How Brands Survive Bricks to Clicks

bricks blog shotThere is nothing sadder, I think than seeing an empty space in a shopping center, once filled by a vibrant, bustling retailer.

E-commerce is no longer a new growth segment. It is now shaping the future of retailing. Aided and abetted of course by savvy consumers who shop the retail options they want, without moving more than their finger.

Yes, we get it. This is not news. And ‘brick’ retailers are already finding ways to marry ‘bricks with clicks’… personalized offers, store pick-up/return, etc.

But now Amazon is reported to be acquiring premier food retailer Whole Foods. Bricks and clicks galore!

 There are all sorts of predictions and scenarios on what this will mean to traditional brick retailers. Especially as it relates to the future of large format retailers? Do we really need to battle our way to and through the local Costco, Target or Wal-Mart? Why can’t we buy online and have them battle their way to us? Uber of everything?

And more to the point (as it always is) why do we, consumers, have to pay for that large space (as we always will). Give us what we want in an affordable, convenient way, and we’ll take it every time. And that probably means that we won’t be paying for the real estate taxes, utilities, and wages that the local, debt-ridden municipalities will seek from your ‘big box’ facilities.

 What does this all mean to traditional brand retailers?

 So you are a brand that has spent years, if not decades, building its reputation and support through the shopping experience.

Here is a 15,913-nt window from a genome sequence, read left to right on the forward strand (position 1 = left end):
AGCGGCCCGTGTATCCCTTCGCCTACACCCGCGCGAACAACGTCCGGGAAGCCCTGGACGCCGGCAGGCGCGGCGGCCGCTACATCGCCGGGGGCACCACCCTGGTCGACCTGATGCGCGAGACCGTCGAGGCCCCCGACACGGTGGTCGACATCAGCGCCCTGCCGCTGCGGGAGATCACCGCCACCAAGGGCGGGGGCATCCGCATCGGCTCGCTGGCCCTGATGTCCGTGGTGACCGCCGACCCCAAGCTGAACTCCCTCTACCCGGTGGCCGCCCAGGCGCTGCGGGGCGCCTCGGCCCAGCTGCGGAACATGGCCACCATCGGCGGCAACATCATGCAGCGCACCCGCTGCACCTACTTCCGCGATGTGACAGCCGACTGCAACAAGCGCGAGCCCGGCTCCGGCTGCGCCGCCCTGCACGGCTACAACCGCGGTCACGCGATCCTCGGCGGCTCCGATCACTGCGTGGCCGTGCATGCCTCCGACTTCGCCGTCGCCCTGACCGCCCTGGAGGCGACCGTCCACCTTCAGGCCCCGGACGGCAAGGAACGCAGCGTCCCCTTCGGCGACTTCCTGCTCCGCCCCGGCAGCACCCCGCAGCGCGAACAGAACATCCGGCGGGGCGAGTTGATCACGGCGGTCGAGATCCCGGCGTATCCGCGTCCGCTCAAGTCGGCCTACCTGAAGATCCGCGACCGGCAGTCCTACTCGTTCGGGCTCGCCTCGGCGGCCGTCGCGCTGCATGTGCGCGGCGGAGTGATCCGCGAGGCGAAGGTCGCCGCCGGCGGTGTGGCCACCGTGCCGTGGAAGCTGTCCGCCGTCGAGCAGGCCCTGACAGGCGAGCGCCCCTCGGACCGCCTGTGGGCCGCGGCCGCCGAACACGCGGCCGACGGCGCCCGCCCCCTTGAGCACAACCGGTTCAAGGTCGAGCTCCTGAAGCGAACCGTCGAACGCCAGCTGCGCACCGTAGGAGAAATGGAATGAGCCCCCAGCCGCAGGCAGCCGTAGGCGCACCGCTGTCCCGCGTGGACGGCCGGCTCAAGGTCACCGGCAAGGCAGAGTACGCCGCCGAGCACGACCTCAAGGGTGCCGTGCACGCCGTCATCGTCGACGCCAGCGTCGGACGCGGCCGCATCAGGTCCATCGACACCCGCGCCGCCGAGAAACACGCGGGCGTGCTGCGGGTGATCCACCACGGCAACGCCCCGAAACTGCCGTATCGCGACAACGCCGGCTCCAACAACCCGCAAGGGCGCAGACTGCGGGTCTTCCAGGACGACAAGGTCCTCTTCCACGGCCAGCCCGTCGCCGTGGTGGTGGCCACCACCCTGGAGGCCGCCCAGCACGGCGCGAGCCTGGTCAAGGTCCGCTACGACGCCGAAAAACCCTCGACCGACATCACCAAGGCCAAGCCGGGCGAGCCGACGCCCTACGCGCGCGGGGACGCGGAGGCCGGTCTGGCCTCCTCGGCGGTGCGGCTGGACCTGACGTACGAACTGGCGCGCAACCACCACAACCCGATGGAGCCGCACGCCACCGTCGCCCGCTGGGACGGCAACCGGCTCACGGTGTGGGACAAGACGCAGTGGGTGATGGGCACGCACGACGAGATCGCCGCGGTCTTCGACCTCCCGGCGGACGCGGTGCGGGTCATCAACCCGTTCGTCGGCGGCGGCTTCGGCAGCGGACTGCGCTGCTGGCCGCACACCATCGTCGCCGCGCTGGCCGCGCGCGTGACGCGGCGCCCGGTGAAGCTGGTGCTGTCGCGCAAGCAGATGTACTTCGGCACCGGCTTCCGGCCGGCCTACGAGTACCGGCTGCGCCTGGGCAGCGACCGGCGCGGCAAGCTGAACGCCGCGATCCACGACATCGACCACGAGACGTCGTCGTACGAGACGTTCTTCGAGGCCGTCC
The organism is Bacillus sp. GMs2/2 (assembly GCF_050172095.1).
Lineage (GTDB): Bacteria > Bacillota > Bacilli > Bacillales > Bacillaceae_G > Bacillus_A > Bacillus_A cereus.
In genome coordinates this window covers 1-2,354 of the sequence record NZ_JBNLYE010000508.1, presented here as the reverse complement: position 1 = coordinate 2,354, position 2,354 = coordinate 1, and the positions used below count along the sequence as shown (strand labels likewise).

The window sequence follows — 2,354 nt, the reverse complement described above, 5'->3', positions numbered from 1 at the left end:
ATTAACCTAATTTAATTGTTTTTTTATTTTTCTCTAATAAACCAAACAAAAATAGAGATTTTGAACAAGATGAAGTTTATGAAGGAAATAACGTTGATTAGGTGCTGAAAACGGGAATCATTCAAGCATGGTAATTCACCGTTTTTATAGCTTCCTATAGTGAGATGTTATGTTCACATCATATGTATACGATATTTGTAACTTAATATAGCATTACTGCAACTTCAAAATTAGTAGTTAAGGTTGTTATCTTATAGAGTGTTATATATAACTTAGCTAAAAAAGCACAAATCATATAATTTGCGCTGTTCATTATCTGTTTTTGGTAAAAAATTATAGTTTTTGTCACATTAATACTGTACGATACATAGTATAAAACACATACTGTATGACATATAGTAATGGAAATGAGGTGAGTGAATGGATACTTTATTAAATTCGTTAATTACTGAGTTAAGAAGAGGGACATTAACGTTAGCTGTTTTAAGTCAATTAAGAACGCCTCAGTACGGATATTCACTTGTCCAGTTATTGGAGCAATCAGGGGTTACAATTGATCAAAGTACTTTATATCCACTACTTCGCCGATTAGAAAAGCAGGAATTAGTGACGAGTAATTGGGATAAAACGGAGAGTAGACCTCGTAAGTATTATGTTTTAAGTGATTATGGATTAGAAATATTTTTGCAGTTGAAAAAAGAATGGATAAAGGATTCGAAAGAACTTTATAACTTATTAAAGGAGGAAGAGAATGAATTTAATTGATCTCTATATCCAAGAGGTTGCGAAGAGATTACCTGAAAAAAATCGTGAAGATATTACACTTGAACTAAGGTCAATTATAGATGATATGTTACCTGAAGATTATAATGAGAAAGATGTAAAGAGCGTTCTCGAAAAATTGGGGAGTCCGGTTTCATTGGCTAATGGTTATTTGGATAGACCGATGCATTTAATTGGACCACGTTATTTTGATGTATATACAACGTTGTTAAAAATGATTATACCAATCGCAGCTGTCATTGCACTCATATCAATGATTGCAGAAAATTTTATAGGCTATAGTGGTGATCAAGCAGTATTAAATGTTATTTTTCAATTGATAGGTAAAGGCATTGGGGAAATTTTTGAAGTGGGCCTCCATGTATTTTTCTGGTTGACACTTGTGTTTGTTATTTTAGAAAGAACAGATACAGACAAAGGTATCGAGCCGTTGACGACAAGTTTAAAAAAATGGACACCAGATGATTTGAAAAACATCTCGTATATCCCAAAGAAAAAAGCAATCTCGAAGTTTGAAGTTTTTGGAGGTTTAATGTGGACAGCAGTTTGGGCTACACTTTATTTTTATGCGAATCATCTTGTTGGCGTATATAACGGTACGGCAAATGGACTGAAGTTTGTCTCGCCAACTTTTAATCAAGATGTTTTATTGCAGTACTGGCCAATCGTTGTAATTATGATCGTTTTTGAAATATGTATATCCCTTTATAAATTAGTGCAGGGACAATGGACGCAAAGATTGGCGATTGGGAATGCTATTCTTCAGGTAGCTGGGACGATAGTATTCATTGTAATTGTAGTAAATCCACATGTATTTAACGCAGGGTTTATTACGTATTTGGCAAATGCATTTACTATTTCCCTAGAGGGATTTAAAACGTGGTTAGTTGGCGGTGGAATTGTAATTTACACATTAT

You may be like a local hardware store that thrived for years near me with its jam-packed shelves and friendly staff. Customers walked in with some piece from a broken old faucet and walked out with the right part and emboldened with the knowledge of how to fix it. You survived a Home Depot opening near by and a move to a bigger space. But you couldn’t compete on price and still pay the costs to keep your doors open. You are now a large empty space in a strip mall.

What do you need to do to survive this rather miserable scenario?

Hey, brighten up. You own the one thing that no new brand or new online store can ever have. You have been successful in brick and mortar shopping for a long time. Chances are you have built a familiar and trusted brand relationship with your local community. There is absolutely no reason why your brand reputation will not transfer to the digital world and be even more successful.

It is really as simple as understanding your brand story.

 Take that hardware store above. I cannot get anywhere near the same help or solutions from Home Depot or any website as I once did from that store. Even if I had somehow I wouldn’t feel as confident or supported.

So set up a ‘knowledge’ site with video integration where I can connect, show you my broken faucet. You’ll help. If I need a part you’ll deliver it from a supply warehouse (maybe have a local charity deliver and be part of your Millennial’s ‘cause related, purpose-driven community’) or you’ll send a plumber with a new faucet, etc. Whatever. The idea is that you transfer your knowledge brand story to an online retail opportunity. Site costs are still a lot cheaper than the mounting store costs.

Knowledge is the new ‘secret sauce’ in digital retailing. It is also the great equalizer. With more and changing options for every shopping item in the world, knowledge is invaluable, profitable and competitively sustainable.

 Yes, I know there is a ‘depends’ comment here. How can you replicate the smell of fresh bakery online or new car leather or ogle a paper thin TV or try on the new fashion, etc.? All good issues but also creatively solvable with technology and understanding your brand message.

We believe that with rare exception ‘brick’ retail brands can survive and indeed thrive in the new digital age. It’s all about brand story, not bricks.

 We at Rocket Branding love this stuff. Call us, and we’ll help find your online brand story and profitable future.

 

 

 

 

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